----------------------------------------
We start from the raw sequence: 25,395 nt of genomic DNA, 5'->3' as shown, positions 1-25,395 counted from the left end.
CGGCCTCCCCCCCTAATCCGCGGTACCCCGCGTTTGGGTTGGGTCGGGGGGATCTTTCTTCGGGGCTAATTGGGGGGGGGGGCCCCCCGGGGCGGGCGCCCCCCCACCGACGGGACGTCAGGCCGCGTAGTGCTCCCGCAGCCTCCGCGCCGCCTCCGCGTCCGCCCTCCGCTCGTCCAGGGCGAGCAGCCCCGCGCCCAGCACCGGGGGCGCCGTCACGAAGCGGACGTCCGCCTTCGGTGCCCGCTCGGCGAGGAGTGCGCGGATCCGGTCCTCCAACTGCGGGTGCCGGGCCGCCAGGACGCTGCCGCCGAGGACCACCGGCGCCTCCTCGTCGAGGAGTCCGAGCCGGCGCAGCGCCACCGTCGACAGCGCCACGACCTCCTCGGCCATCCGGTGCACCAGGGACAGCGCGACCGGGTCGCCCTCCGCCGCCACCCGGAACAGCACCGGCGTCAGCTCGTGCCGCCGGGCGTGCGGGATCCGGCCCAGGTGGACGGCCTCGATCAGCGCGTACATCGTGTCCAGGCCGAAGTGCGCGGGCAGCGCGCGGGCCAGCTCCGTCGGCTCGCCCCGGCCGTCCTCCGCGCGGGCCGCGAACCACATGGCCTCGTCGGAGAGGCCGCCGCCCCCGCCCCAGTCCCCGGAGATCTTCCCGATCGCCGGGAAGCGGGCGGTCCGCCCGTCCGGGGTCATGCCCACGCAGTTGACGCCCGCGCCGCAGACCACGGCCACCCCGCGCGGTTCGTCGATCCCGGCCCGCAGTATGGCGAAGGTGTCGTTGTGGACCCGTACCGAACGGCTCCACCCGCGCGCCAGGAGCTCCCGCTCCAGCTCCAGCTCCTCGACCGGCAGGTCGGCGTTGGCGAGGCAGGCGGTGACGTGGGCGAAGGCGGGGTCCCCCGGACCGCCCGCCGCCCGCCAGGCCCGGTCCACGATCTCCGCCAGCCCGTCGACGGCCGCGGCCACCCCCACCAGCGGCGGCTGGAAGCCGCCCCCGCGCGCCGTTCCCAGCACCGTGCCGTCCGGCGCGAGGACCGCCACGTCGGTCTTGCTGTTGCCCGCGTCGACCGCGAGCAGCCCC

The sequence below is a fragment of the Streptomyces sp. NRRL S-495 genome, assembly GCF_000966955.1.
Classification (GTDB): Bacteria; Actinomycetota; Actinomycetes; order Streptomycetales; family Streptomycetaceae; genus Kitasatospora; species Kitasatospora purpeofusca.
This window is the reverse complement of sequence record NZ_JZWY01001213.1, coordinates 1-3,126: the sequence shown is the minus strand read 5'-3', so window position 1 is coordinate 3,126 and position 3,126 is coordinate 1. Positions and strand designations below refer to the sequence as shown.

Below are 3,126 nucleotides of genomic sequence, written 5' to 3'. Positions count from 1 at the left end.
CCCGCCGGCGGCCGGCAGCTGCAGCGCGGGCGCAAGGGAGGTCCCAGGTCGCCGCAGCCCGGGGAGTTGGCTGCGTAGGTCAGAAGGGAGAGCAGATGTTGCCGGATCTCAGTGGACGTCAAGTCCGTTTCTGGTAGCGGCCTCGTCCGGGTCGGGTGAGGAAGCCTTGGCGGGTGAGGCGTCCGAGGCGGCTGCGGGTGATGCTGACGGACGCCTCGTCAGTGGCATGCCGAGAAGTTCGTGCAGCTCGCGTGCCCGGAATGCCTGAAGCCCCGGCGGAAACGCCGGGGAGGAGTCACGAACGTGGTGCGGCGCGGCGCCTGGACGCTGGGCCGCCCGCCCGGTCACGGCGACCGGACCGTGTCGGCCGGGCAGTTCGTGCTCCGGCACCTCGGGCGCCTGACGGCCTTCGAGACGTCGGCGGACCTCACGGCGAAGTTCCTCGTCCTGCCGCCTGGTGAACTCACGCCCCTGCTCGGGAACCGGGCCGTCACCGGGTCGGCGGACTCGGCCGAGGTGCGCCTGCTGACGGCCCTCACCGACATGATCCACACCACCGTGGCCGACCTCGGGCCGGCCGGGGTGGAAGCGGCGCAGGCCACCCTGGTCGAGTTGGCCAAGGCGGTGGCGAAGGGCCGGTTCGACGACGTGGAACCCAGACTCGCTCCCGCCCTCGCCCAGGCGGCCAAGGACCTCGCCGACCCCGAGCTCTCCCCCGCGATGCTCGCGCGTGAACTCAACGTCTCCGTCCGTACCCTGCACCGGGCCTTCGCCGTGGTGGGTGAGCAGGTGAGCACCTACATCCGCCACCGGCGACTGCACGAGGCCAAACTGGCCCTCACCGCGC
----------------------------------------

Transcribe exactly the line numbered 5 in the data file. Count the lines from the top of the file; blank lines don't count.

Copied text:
This window is the reverse complement of sequence record NZ_JZWY01001213.1, coordinates 1-3,126: the sequence shown is the minus strand read 5'-3', so window position 1 is coordinate 3,126 and position 3,126 is coordinate 1. Positions and strand designations below refer to the sequence as shown.